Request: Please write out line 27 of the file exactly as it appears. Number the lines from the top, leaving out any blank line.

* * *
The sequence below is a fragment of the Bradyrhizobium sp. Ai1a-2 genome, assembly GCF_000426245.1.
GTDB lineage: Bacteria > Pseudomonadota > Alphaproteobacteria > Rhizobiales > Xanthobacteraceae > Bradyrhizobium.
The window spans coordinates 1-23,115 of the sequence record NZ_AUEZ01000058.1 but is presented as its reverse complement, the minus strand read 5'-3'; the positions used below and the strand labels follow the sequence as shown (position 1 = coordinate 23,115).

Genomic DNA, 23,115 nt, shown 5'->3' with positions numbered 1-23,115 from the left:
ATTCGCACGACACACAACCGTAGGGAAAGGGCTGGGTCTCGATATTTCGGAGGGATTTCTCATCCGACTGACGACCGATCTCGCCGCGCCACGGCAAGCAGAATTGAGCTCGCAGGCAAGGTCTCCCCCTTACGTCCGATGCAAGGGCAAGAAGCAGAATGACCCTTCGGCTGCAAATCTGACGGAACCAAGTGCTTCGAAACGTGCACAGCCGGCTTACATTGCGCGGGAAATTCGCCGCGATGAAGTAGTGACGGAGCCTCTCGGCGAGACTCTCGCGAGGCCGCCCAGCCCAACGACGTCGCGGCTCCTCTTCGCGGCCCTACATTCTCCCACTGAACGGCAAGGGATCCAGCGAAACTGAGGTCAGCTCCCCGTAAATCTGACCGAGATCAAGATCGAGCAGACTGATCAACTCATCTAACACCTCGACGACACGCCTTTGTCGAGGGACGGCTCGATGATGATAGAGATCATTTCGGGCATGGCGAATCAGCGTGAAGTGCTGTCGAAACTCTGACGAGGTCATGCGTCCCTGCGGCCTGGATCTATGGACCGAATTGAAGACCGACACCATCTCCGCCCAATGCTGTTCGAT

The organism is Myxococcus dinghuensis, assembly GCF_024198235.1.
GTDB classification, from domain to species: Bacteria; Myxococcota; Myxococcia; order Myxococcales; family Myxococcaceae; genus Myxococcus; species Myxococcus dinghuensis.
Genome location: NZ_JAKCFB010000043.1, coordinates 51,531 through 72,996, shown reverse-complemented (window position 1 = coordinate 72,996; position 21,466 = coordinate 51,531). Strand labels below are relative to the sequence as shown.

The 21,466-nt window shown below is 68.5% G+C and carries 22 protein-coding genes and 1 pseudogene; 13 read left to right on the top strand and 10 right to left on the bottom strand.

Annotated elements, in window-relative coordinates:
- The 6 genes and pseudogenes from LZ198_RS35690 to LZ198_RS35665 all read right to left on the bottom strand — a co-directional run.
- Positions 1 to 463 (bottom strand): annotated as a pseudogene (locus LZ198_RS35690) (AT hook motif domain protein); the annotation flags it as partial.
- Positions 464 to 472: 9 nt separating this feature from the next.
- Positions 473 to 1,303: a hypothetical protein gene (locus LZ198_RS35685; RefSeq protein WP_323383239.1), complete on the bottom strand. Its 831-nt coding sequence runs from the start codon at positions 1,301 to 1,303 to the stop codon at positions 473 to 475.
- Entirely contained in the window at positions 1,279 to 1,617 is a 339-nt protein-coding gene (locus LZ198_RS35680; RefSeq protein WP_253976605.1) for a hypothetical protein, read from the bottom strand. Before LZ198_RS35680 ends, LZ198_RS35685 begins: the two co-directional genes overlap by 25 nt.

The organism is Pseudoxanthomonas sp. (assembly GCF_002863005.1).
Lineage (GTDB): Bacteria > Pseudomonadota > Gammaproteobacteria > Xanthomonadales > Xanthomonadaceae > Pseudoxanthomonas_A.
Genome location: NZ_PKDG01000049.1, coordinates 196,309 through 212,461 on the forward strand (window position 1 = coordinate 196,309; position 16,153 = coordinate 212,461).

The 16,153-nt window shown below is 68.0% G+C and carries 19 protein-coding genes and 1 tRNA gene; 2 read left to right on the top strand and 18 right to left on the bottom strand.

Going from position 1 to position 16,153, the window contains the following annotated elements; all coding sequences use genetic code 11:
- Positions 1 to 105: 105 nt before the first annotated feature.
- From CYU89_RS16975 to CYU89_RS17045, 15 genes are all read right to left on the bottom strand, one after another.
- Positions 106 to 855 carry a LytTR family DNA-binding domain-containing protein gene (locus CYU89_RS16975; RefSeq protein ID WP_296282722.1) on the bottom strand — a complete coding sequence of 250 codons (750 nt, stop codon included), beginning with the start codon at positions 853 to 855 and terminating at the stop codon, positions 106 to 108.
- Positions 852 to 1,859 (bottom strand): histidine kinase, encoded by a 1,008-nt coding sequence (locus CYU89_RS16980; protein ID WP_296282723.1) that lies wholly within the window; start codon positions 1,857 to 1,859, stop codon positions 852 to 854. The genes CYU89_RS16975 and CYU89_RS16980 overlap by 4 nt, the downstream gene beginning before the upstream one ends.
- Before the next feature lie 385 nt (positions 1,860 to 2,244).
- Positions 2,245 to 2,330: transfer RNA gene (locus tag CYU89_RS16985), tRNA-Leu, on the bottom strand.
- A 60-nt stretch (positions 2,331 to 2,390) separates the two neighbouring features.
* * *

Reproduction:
- A 60-nt stretch (positions 2,331 to 2,390) separates the two neighbouring features.